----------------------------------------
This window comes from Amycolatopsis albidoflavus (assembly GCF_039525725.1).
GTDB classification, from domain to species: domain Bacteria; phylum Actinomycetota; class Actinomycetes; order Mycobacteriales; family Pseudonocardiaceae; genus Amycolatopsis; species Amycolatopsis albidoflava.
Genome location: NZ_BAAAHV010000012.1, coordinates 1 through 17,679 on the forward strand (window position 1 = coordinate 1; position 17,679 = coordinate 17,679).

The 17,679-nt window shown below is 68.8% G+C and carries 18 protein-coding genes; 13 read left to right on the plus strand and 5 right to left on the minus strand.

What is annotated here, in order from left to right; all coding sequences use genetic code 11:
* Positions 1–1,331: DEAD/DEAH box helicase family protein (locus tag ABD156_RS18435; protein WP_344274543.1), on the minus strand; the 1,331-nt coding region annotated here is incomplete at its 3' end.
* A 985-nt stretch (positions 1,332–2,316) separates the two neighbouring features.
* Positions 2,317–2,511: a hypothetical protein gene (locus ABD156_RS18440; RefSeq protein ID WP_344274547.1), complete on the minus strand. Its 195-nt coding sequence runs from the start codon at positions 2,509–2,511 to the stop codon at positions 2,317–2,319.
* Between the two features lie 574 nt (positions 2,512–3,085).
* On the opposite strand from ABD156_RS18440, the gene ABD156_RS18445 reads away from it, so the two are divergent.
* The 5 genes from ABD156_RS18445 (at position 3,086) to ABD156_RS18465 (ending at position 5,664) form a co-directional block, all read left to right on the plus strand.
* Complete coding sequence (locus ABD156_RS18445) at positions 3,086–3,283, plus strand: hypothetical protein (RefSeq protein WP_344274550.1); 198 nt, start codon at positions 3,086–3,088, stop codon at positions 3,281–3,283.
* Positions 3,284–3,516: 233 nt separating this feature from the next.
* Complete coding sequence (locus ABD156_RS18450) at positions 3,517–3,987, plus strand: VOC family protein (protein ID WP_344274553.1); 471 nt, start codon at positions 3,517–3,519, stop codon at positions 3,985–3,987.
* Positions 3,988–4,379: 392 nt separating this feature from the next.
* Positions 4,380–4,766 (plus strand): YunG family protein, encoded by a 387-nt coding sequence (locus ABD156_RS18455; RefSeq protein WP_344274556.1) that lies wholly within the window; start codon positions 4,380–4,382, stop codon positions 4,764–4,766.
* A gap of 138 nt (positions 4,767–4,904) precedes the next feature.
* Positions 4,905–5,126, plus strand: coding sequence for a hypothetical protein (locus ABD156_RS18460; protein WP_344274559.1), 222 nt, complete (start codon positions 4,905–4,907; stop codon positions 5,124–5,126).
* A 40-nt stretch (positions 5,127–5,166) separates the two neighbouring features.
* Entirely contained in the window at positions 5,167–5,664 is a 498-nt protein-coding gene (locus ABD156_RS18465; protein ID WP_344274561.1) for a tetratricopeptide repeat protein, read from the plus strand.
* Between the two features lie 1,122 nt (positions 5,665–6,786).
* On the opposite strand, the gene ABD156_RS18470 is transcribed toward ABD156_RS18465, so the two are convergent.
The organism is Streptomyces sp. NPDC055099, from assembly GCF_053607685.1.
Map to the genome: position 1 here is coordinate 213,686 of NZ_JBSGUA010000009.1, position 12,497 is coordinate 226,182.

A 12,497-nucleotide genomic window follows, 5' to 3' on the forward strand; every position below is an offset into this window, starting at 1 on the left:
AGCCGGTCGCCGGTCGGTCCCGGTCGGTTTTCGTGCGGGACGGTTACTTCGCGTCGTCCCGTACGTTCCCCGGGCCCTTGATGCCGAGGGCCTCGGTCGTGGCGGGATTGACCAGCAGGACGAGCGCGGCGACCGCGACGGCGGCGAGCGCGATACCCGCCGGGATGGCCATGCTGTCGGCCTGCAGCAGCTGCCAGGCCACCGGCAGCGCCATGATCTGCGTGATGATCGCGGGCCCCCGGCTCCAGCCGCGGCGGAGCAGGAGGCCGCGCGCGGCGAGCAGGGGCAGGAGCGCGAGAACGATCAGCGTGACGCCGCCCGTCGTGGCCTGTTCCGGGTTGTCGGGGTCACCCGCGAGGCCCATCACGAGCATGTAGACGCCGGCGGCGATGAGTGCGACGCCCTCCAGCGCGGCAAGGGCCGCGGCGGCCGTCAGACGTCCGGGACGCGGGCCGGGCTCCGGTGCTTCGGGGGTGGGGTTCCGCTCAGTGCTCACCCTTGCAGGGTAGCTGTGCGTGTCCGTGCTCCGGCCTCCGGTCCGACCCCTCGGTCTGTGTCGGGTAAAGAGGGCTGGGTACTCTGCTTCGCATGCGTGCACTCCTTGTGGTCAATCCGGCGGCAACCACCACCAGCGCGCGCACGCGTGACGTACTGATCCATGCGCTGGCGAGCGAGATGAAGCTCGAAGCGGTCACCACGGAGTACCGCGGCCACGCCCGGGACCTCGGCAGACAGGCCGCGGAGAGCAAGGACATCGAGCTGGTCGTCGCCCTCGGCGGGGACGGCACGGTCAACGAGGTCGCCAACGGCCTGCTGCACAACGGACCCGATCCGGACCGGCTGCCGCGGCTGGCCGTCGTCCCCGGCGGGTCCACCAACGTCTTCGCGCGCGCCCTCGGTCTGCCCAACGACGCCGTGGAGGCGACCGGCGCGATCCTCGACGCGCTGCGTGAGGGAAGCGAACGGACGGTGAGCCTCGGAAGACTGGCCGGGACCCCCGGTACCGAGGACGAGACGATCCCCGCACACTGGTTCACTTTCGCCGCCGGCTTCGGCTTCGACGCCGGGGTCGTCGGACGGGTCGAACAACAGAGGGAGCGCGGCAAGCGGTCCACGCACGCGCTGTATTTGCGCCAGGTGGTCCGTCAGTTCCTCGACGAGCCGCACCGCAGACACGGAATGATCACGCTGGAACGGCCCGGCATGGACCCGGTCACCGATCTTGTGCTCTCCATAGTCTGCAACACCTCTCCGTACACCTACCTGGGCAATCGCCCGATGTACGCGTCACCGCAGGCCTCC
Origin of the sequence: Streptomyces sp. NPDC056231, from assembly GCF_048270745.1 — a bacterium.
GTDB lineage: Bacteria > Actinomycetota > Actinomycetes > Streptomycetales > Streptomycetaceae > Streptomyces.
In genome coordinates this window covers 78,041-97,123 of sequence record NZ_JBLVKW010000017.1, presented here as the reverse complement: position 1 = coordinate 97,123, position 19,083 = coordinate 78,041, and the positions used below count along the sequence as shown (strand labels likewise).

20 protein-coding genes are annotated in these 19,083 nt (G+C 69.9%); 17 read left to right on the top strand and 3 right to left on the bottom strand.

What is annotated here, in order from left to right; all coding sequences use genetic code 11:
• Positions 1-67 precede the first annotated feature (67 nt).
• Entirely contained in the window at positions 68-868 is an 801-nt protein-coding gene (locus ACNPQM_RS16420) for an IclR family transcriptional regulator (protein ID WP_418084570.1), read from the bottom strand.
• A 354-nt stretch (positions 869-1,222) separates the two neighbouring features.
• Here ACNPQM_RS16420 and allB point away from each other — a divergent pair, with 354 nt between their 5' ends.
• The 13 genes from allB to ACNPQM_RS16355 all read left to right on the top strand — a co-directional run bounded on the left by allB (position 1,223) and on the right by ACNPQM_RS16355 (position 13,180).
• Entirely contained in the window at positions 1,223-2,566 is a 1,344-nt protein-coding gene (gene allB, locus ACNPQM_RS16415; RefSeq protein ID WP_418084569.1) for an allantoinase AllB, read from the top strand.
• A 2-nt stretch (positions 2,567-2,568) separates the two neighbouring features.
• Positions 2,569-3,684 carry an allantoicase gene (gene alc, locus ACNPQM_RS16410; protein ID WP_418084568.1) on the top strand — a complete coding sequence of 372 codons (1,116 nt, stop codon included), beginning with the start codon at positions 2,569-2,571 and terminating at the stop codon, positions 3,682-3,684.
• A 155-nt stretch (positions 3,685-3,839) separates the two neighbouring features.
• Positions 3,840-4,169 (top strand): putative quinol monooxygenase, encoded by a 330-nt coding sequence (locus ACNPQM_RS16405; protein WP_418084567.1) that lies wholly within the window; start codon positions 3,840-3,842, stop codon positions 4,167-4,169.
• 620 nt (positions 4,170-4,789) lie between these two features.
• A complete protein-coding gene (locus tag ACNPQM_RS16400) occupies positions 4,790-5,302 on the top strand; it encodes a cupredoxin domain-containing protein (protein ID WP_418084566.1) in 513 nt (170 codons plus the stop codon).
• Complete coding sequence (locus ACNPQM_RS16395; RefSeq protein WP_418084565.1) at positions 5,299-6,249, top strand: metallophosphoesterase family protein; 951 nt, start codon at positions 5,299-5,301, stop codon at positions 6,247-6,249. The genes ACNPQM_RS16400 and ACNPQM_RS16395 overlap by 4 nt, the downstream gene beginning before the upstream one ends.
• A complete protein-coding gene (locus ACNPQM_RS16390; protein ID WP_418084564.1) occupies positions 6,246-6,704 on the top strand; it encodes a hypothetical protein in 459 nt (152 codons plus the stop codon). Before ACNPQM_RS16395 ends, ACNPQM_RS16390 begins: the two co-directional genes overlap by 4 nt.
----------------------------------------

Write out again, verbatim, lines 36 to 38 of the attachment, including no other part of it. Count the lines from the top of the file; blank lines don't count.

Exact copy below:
• The 13 genes from allB to ACNPQM_RS16355 all read left to right on the top strand — a co-directional run bounded on the left by allB (position 1,223) and on the right by ACNPQM_RS16355 (position 13,180).
• Entirely contained in the window at positions 1,223-2,566 is a 1,344-nt protein-coding gene (gene allB, locus ACNPQM_RS16415; RefSeq protein ID WP_418084569.1) for an allantoinase AllB, read from the top strand.
• A 2-nt stretch (positions 2,567-2,568) separates the two neighbouring features.